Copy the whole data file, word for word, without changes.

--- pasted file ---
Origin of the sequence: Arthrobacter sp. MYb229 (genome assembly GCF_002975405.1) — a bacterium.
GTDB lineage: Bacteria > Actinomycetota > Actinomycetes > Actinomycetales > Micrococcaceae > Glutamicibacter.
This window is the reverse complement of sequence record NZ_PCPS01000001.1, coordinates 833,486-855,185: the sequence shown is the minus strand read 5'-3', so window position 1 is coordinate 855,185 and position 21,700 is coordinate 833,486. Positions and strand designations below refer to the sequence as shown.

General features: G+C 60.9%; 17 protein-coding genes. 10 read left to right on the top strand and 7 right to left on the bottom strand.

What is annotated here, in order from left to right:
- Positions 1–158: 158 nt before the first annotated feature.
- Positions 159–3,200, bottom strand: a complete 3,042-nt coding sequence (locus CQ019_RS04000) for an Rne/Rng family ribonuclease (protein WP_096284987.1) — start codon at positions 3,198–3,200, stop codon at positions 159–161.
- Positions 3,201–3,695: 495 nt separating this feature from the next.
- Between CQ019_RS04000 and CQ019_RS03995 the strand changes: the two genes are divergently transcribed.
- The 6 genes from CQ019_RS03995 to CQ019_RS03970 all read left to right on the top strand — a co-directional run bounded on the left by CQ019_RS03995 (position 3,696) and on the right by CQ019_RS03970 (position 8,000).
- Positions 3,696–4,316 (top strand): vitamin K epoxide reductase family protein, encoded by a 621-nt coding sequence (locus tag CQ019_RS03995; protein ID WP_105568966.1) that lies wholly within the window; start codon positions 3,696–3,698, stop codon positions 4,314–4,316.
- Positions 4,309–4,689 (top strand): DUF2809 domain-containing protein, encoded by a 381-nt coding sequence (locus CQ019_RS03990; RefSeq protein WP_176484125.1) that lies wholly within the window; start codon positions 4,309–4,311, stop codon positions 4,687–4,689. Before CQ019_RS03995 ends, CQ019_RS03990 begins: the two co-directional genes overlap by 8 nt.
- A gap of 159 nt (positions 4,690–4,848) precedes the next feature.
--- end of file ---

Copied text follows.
Origin of the sequence: Arthrobacter sp. MYb229 (genome assembly GCF_002975405.1) — a bacterium.
GTDB lineage: Bacteria > Actinomycetota > Actinomycetes > Actinomycetales > Micrococcaceae > Glutamicibacter.
This window is the reverse complement of sequence record NZ_PCPS01000001.1, coordinates 833,486-855,185: the sequence shown is the minus strand read 5'-3', so window position 1 is coordinate 855,185 and position 21,700 is coordinate 833,486. Positions and strand designations below refer to the sequence as shown.

General features: G+C 60.9%; 17 protein-coding genes. 10 read left to right on the top strand and 7 right to left on the bottom strand.

What is annotated here, in order from left to right:
- Positions 1–158: 158 nt before the first annotated feature.
- Positions 159–3,200, bottom strand: a complete 3,042-nt coding sequence (locus CQ019_RS04000) for an Rne/Rng family ribonuclease (protein WP_096284987.1) — start codon at positions 3,198–3,200, stop codon at positions 159–161.
- Positions 3,201–3,695: 495 nt separating this feature from the next.
- Between CQ019_RS04000 and CQ019_RS03995 the strand changes: the two genes are divergently transcribed.
- The 6 genes from CQ019_RS03995 to CQ019_RS03970 all read left to right on the top strand — a co-directional run bounded on the left by CQ019_RS03995 (position 3,696) and on the right by CQ019_RS03970 (position 8,000).
- Positions 3,696–4,316 (top strand): vitamin K epoxide reductase family protein, encoded by a 621-nt coding sequence (locus tag CQ019_RS03995; protein ID WP_105568966.1) that lies wholly within the window; start codon positions 3,696–3,698, stop codon positions 4,314–4,316.
- Positions 4,309–4,689 (top strand): DUF2809 domain-containing protein, encoded by a 381-nt coding sequence (locus CQ019_RS03990; RefSeq protein WP_176484125.1) that lies wholly within the window; start codon positions 4,309–4,311, stop codon positions 4,687–4,689. Before CQ019_RS03995 ends, CQ019_RS03990 begins: the two co-directional genes overlap by 8 nt.
- A gap of 159 nt (positions 4,690–4,848) precedes the next feature.